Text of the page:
CGT Expenses

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    CGT Expenses

    Dear Forum,

    I'm just doing my CGT online and needing to add a number of expenses that I always believed were CGT, but now after reading numerous articles online I'm not sure if these can be claimed, and would welcome any advice

    My biggest expense was needing to convert 2 basement rooms as these both had water entering into them due to a poor initial job, with the rooms needing work doing to the concrete floor (dig out waterproof) and all walls going back to bear brick so that they could be tanked properly. In addition new windows / lightwells were added to comply with the size required for fire escape etc, with both rooms needing to be fully plastered / wired /plumbed / decorated etc as was advised they didn't comply with building regulations.

    The properties kitchen was refitted when I purchased the property as didn't comply with HMO standards, with the sinks / oven and I added basic items such as Washing Machine and cupboard space for each tenant plus additional worktop area..

    The 2 bathrooms within the property and a number of rooms had sinks (but not usable - poor plumbing) so I added 2 new bathrooms / showers and new sinks to all bedrooms.

    There was never any insulation within the property so this was added by normal means in the conventional loft area, but 2 attic bedrooms needed substantial work to add insulation due to a false ceiling being added.

    Is there anywhere that gives a clearer guideline, as it seems that things such as extensions are clearly a CGT allowance as they add value, but not sure about the others, they have improved the value and living standards whilst complying with council / government requirements.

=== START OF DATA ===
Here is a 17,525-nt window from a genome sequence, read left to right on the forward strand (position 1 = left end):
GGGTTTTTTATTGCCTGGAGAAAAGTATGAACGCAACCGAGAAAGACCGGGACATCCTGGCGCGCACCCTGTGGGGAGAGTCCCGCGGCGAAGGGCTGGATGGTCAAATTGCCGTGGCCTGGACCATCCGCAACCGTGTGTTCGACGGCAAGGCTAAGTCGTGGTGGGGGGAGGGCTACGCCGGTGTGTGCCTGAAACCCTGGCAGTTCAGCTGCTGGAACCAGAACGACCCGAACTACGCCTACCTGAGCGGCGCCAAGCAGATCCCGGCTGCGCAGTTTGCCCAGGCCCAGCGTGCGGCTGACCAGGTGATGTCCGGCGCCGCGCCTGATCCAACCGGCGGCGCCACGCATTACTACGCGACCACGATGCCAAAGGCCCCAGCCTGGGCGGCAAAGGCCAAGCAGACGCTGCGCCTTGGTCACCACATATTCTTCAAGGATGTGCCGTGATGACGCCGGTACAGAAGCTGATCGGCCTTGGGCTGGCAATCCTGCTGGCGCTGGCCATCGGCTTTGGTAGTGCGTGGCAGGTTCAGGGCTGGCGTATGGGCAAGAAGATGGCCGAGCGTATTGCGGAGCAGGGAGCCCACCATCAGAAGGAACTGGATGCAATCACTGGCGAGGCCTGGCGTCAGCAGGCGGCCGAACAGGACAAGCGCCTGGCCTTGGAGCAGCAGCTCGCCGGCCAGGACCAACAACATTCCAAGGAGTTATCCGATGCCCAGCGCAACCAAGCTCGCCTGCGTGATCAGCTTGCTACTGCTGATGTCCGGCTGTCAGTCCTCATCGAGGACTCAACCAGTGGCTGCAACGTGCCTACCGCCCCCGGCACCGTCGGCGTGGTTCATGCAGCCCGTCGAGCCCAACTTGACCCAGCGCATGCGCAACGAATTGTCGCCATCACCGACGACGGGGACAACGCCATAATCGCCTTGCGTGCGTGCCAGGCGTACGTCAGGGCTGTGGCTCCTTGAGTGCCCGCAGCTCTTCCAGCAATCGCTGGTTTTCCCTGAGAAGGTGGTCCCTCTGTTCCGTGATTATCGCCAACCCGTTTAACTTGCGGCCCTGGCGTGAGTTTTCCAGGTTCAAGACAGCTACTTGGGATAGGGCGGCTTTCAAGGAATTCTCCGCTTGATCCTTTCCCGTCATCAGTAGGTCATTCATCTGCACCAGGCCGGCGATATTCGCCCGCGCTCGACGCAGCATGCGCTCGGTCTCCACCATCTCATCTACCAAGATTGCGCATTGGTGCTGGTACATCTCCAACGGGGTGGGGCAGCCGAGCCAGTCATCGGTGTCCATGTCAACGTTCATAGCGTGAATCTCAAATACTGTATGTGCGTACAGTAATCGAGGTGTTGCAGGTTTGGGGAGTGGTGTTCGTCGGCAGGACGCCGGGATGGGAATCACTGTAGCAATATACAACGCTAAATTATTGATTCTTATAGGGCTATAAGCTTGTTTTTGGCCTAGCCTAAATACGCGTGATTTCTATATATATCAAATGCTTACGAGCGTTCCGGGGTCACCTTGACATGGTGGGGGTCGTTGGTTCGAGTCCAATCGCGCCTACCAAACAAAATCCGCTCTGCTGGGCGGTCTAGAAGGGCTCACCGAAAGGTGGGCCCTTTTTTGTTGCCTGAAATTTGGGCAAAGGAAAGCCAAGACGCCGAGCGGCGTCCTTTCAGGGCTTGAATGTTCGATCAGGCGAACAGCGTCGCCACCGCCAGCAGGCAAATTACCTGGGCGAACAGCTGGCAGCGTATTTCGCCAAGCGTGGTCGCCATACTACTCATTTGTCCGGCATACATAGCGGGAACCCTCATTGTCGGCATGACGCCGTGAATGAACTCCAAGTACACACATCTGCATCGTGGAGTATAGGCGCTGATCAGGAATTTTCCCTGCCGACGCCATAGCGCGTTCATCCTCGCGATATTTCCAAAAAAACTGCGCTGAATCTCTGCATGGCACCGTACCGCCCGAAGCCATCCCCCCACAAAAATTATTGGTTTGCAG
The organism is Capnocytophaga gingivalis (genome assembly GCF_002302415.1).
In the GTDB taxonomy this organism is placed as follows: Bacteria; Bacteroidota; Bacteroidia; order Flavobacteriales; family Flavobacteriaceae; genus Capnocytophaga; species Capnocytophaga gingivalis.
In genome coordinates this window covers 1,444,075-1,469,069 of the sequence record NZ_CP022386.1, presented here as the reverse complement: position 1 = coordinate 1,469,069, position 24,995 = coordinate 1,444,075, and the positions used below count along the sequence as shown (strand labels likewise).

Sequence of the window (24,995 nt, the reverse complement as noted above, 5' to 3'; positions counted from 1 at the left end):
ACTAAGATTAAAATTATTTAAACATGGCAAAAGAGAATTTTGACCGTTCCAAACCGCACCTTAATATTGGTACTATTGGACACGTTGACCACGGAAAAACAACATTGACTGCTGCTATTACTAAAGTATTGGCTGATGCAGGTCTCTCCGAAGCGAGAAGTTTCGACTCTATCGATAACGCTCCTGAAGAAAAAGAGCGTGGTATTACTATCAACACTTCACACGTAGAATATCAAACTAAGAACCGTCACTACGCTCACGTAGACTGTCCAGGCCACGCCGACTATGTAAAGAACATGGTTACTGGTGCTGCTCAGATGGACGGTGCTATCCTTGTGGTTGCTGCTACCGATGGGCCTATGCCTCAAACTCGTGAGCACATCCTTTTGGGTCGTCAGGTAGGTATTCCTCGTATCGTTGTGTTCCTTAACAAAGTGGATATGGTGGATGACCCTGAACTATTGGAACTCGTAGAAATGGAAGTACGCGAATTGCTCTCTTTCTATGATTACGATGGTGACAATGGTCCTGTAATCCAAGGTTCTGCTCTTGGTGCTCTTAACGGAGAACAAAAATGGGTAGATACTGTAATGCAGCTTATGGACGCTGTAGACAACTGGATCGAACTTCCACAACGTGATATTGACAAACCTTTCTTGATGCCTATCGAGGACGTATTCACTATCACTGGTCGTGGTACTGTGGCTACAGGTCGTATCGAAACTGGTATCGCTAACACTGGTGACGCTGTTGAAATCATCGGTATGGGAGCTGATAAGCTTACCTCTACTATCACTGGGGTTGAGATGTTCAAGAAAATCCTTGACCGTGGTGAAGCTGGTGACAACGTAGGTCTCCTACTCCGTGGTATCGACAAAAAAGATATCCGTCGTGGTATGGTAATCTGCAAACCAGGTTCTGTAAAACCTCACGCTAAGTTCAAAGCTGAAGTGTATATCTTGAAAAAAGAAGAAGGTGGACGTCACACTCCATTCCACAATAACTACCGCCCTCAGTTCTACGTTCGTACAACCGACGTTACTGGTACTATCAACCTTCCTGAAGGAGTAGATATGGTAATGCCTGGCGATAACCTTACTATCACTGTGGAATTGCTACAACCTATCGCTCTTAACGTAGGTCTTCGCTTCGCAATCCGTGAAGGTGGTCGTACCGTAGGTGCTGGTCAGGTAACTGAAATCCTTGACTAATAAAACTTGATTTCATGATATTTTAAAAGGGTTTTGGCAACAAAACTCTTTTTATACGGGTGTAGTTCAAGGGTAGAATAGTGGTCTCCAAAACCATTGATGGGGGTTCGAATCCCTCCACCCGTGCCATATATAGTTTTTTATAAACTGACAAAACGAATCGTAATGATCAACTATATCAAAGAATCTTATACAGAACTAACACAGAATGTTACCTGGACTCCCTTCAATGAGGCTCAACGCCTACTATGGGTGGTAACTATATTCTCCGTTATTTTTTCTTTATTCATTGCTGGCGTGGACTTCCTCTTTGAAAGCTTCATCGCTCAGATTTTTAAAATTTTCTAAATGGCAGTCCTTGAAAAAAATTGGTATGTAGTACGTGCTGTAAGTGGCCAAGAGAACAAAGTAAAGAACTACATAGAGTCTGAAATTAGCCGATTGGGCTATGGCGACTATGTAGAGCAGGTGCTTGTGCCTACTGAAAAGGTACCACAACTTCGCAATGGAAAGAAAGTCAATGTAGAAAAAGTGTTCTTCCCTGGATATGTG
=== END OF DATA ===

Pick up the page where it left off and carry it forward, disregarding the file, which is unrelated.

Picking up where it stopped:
Thanks for your time / thoughts,

    It's not black and white, because what is allowable depends on the specific circumstances of the work and property.
    Some of the work you describe could easily be maintenance, for example, the basement rooms could easily be a repair to correct water coming in, and the sinks sound like replacements.

    But If they were done as part of a series of preparatory work pre-letting, all or some of the work might be capital.
    Improving things to comply with regulations is probably capital, but if you're re-wiring it might also be maintenance.

    Some things, like new bathrooms and windows are pretty certain to be capital.

    You're going to have to take a view of each element and decide whether it's capital or not.
    You could use an accountant, but they do tend to be hyper cautious.
    When I post, I am expressing an opinion - feel free to disagree, I have been wrong before.
    Please don't act on my suggestions without checking with a grown-up (ideally some kind of expert).


      I suggest you calculate your "total expenses" and then :

      subtract the expenses incurred for maintenance of existing items ( which are chargeable against rental income ) and

      balance of expenses will be "improvement costs " plus the original purchase cost = the total capital cost .

      Your work appears to be a "substantial refurbishment" ( not maintenance job) and should be treated as improvement and the cost is an expense against the capital gain..

      If in doubt , consult a tax accountant.


        Thank you jpkeates and Gordon999, it does look like each case will have different merits, but I've always believed the work to be capital in nature, the work in basement was done after water came into property which then had council involved and independent consultant advised council that room was not fit for purpose, so substantial work was done to rectify issues so rooms could be let.

        I never claimed for kitchen / bathroom as maintenance chargeable against rental income, nor have I for other aspects that I believed were capital in nature (insulation), so will try and ask / find answers.

        Thanks for your time.


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